You don't have to reach everybody for your advertising campaign to be effective. The term broadcasting really is a misnomer. What you are truly doing is "narrowcasting," looking for the percentage of listeners who are ON for what you are selling this week.
Take my friend, James, for instance. He's a professional who listens to the radio at his office. The other day he heard a commercial for Kroger, a grocery store in Atlanta, for a 10 for $10 special. Specifically, he heard his favorite ice cream brand, Mayfield, being promoted during this sale. The offer was 10 pint size ice creams for $10.
James was ON for buying ice cream so the radio commercial reached him and re-directed his buying pattern. He went to Kroger and took advantage of the offer. This campaign succeeded in doing two things: (1) it reached someone who was ON for what they were selling, and (2) it created a value proposition for Kroger in the mind of the consumer (what some like to refer to as branding).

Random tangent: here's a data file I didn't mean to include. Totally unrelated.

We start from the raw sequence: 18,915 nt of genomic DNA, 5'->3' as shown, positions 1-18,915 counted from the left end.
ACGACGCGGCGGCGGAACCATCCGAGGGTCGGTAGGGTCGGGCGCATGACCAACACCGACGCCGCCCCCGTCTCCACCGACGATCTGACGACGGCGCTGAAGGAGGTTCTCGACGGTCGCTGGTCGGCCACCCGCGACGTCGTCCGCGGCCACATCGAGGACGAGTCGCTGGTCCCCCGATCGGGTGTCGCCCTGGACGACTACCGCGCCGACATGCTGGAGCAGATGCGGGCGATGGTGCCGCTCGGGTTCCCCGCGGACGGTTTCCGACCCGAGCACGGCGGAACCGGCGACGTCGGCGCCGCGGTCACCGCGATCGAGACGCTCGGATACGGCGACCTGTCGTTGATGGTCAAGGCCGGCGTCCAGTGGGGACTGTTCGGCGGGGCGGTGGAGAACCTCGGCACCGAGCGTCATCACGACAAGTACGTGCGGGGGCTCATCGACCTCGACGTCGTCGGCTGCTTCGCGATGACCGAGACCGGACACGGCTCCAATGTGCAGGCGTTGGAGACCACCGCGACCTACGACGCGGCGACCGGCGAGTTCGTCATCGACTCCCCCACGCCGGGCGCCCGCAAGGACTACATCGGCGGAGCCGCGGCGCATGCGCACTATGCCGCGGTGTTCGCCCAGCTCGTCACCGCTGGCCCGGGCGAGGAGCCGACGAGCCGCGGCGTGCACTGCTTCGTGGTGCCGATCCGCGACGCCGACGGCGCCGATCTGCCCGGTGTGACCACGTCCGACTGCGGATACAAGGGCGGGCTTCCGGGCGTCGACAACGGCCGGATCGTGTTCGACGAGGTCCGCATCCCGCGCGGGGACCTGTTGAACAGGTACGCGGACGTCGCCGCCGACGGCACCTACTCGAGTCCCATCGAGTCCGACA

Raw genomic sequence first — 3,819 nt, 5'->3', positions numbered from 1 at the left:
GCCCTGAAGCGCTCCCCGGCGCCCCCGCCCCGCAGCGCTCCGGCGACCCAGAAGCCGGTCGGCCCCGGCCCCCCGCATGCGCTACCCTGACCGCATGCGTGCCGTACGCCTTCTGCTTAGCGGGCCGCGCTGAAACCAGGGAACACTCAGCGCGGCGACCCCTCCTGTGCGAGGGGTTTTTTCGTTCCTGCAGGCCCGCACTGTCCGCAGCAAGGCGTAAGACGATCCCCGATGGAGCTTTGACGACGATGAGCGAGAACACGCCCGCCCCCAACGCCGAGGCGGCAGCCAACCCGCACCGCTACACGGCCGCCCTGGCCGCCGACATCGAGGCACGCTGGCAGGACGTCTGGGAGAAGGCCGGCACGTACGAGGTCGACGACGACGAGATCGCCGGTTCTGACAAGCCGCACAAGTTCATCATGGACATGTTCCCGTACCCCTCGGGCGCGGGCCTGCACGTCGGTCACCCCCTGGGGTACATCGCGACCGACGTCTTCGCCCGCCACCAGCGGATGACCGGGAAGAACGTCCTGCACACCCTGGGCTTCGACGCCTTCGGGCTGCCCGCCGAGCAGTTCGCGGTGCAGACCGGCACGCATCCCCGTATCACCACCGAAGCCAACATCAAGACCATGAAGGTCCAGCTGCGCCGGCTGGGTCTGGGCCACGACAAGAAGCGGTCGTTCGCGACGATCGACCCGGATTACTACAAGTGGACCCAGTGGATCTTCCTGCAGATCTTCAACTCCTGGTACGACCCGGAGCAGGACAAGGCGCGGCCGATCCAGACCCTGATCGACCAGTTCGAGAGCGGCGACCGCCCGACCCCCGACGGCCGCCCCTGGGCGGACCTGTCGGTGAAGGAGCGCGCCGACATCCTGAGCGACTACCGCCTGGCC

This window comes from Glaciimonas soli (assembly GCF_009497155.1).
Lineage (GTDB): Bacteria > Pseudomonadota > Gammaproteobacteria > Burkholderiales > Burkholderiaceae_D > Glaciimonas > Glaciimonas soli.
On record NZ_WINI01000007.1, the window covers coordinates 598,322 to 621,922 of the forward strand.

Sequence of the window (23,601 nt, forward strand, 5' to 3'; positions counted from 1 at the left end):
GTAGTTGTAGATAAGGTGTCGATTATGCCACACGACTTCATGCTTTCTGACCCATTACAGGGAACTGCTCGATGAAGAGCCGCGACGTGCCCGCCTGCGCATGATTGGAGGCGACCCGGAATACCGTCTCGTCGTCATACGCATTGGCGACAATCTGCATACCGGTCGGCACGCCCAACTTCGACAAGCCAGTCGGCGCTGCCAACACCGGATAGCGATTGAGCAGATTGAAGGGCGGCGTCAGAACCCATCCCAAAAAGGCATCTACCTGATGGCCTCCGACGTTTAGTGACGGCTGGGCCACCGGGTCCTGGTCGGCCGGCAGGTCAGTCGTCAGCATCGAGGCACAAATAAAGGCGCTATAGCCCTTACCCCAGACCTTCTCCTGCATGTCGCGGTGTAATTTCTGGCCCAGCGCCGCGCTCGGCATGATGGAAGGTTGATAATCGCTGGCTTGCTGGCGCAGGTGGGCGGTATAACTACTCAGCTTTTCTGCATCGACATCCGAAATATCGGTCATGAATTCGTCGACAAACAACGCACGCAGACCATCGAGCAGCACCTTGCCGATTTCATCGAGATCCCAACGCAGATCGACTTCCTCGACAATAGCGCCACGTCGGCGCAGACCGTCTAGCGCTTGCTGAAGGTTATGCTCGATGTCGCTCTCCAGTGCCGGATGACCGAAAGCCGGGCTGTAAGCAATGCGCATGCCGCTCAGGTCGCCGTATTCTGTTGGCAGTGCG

Many advertisers make the mistake that they have to reach everyone to be effective with their campaign. The fact is you could not handle the volume if each of my 420,000 listeners were in the market for what you sell. The reality is even if 1% of my audience responded to your campaign, you'd be out of product or unable to provide the service. When you get down to it, even if 1/2 of 1% responded, you'd be overwhelmed.
Do you see why it's not that important to reach EVERYBODY?
We just need to reach a percentage of those listeners ON for what you sell and you're in the $$.
Just like James and the ice cream, your product or service will be bought by somebody this week. The question is will you get your unfair share of the business?
Business is still being done and there's not as much advertising clutter right now making now a great time to be advertising your product or service.
You could dramatically grow market share and position your company for big gains if you act now. If you'd like to find out how we are helping others, drop me a note and we can talk.